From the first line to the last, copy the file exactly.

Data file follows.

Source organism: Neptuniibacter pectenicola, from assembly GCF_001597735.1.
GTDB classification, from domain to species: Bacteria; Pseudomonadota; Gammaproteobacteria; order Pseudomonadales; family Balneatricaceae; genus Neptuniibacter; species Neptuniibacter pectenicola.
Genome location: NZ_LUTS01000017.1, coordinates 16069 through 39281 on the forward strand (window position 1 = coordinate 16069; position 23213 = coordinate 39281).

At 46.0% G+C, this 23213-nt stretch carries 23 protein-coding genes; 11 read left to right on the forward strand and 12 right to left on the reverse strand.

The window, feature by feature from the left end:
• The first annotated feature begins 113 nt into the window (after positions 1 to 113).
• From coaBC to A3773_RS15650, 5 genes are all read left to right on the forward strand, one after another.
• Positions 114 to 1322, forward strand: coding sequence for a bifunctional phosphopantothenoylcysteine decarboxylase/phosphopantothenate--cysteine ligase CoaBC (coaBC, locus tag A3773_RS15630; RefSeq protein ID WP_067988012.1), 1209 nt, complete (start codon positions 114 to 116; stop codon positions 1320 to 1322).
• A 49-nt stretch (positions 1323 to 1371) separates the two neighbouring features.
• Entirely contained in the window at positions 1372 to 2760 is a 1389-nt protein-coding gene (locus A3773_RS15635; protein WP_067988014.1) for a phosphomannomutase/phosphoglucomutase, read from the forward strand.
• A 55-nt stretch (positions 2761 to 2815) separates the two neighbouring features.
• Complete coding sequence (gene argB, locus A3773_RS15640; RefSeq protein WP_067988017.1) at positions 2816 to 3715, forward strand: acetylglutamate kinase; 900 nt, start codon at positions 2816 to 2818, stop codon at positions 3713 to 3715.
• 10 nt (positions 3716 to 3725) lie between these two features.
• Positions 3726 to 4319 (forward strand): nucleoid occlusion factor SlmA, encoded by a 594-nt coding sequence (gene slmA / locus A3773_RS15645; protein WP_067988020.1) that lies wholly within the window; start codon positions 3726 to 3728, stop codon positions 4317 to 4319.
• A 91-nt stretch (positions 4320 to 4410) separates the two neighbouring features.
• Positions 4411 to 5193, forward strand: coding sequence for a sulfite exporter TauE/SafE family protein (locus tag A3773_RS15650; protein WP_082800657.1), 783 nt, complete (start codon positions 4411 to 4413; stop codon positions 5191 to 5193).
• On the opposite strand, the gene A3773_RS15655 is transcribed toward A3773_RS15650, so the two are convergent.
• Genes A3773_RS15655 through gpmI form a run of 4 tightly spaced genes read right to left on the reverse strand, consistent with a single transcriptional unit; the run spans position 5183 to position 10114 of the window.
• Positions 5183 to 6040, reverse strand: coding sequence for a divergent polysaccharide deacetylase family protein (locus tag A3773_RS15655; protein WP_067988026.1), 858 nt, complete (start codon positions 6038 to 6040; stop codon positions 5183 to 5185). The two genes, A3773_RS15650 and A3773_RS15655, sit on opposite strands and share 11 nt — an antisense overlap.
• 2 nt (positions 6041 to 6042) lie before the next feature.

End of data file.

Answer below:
Source organism: Neptuniibacter pectenicola, from assembly GCF_001597735.1.
GTDB classification, from domain to species: Bacteria; Pseudomonadota; Gammaproteobacteria; order Pseudomonadales; family Balneatricaceae; genus Neptuniibacter; species Neptuniibacter pectenicola.
Genome location: NZ_LUTS01000017.1, coordinates 16069 through 39281 on the forward strand (window position 1 = coordinate 16069; position 23213 = coordinate 39281).

At 46.0% G+C, this 23213-nt stretch carries 23 protein-coding genes; 11 read left to right on the forward strand and 12 right to left on the reverse strand.

The window, feature by feature from the left end:
• The first annotated feature begins 113 nt into the window (after positions 1 to 113).
• From coaBC to A3773_RS15650, 5 genes are all read left to right on the forward strand, one after another.
• Positions 114 to 1322, forward strand: coding sequence for a bifunctional phosphopantothenoylcysteine decarboxylase/phosphopantothenate--cysteine ligase CoaBC (coaBC, locus tag A3773_RS15630; RefSeq protein ID WP_067988012.1), 1209 nt, complete (start codon positions 114 to 116; stop codon positions 1320 to 1322).
• A 49-nt stretch (positions 1323 to 1371) separates the two neighbouring features.
• Entirely contained in the window at positions 1372 to 2760 is a 1389-nt protein-coding gene (locus A3773_RS15635; protein WP_067988014.1) for a phosphomannomutase/phosphoglucomutase, read from the forward strand.
• A 55-nt stretch (positions 2761 to 2815) separates the two neighbouring features.
• Complete coding sequence (gene argB, locus A3773_RS15640; RefSeq protein WP_067988017.1) at positions 2816 to 3715, forward strand: acetylglutamate kinase; 900 nt, start codon at positions 2816 to 2818, stop codon at positions 3713 to 3715.
• 10 nt (positions 3716 to 3725) lie between these two features.
• Positions 3726 to 4319 (forward strand): nucleoid occlusion factor SlmA, encoded by a 594-nt coding sequence (gene slmA / locus A3773_RS15645; protein WP_067988020.1) that lies wholly within the window; start codon positions 3726 to 3728, stop codon positions 4317 to 4319.
• A 91-nt stretch (positions 4320 to 4410) separates the two neighbouring features.
• Positions 4411 to 5193, forward strand: coding sequence for a sulfite exporter TauE/SafE family protein (locus tag A3773_RS15650; protein WP_082800657.1), 783 nt, complete (start codon positions 4411 to 4413; stop codon positions 5191 to 5193).
• On the opposite strand, the gene A3773_RS15655 is transcribed toward A3773_RS15650, so the two are convergent.
• Genes A3773_RS15655 through gpmI form a run of 4 tightly spaced genes read right to left on the reverse strand, consistent with a single transcriptional unit; the run spans position 5183 to position 10114 of the window.
• Positions 5183 to 6040, reverse strand: coding sequence for a divergent polysaccharide deacetylase family protein (locus tag A3773_RS15655; protein WP_067988026.1), 858 nt, complete (start codon positions 6038 to 6040; stop codon positions 5183 to 5185). The two genes, A3773_RS15650 and A3773_RS15655, sit on opposite strands and share 11 nt — an antisense overlap.
• 2 nt (positions 6041 to 6042) lie before the next feature.